#3 PH150A Jan25 Principles and Ethics

#3 PH150A Jan25 Principles and Ethics - Principles of...

Info iconThis preview shows page 1. Sign up to view the full content.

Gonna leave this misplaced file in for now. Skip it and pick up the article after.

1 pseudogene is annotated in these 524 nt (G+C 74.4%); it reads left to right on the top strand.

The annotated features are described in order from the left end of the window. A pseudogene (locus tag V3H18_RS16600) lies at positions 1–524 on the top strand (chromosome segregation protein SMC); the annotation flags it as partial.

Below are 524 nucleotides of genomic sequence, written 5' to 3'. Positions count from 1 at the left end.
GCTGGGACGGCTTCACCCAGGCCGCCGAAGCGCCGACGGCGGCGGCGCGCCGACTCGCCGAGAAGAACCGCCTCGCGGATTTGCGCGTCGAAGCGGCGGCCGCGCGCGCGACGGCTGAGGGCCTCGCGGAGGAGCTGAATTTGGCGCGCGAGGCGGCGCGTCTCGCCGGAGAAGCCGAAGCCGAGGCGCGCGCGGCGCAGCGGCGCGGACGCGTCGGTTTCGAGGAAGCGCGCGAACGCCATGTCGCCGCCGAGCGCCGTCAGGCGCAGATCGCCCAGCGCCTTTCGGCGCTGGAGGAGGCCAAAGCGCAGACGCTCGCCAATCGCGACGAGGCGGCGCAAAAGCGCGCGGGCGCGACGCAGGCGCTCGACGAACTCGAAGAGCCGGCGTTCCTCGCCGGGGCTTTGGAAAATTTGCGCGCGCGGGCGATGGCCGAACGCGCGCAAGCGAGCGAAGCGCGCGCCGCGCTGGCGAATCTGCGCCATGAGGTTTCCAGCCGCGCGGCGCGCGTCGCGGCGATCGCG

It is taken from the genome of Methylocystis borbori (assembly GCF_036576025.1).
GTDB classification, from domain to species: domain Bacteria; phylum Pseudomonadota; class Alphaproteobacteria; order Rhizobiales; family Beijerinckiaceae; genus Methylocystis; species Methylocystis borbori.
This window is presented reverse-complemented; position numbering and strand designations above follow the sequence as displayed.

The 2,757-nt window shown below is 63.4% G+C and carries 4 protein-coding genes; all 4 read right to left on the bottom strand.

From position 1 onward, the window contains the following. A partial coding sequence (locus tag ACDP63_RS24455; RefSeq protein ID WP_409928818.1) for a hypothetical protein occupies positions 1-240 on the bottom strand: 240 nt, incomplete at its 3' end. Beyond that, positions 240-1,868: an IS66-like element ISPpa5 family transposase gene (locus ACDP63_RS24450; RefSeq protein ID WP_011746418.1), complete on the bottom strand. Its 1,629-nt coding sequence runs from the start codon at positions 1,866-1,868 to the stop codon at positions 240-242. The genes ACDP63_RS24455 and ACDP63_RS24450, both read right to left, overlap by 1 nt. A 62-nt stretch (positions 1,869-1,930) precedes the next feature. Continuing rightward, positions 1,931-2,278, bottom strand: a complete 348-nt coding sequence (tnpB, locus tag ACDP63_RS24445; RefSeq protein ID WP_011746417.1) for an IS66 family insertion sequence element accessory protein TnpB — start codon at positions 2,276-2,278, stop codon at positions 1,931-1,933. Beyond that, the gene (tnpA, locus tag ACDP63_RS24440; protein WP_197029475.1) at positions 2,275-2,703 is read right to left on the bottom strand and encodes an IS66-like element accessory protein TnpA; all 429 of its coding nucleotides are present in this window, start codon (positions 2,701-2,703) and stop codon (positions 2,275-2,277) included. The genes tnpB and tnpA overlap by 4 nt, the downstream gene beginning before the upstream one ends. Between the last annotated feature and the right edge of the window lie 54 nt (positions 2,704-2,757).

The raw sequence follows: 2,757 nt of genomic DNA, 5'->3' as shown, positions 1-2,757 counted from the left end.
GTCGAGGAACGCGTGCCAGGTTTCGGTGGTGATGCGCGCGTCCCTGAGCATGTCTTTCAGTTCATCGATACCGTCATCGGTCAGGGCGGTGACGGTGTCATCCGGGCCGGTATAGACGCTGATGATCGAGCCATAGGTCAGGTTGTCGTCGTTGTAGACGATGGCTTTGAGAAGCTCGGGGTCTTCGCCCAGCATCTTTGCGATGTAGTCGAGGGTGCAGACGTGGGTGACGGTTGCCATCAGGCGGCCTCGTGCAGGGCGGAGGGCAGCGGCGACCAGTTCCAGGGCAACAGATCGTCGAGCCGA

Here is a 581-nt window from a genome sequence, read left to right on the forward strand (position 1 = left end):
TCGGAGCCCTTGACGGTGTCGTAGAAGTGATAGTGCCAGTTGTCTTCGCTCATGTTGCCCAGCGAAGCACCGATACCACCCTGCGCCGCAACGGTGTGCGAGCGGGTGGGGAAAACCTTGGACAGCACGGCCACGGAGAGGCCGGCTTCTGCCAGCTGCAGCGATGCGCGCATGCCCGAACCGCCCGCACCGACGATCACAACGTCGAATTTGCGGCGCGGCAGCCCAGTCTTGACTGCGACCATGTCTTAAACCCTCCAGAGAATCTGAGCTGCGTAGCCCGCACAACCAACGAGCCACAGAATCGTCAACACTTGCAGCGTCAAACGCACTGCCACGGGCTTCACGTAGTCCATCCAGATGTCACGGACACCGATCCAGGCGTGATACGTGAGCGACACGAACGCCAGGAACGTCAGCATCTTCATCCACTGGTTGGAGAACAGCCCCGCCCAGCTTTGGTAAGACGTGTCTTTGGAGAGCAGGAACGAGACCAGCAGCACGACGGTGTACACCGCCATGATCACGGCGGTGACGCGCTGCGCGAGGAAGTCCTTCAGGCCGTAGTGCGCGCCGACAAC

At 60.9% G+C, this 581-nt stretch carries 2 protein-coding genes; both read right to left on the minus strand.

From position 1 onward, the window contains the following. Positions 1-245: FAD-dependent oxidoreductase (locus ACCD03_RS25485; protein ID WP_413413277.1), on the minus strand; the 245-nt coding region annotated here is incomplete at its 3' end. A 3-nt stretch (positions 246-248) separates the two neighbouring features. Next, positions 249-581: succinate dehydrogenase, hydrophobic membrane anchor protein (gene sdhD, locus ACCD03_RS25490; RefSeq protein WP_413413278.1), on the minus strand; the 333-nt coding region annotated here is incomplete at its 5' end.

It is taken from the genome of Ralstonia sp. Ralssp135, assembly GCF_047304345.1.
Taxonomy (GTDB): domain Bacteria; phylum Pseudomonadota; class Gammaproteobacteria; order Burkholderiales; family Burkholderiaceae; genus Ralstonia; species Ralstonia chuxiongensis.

View Full Document Right Arrow Icon
This is the end of the preview. Sign up to access the rest of the document.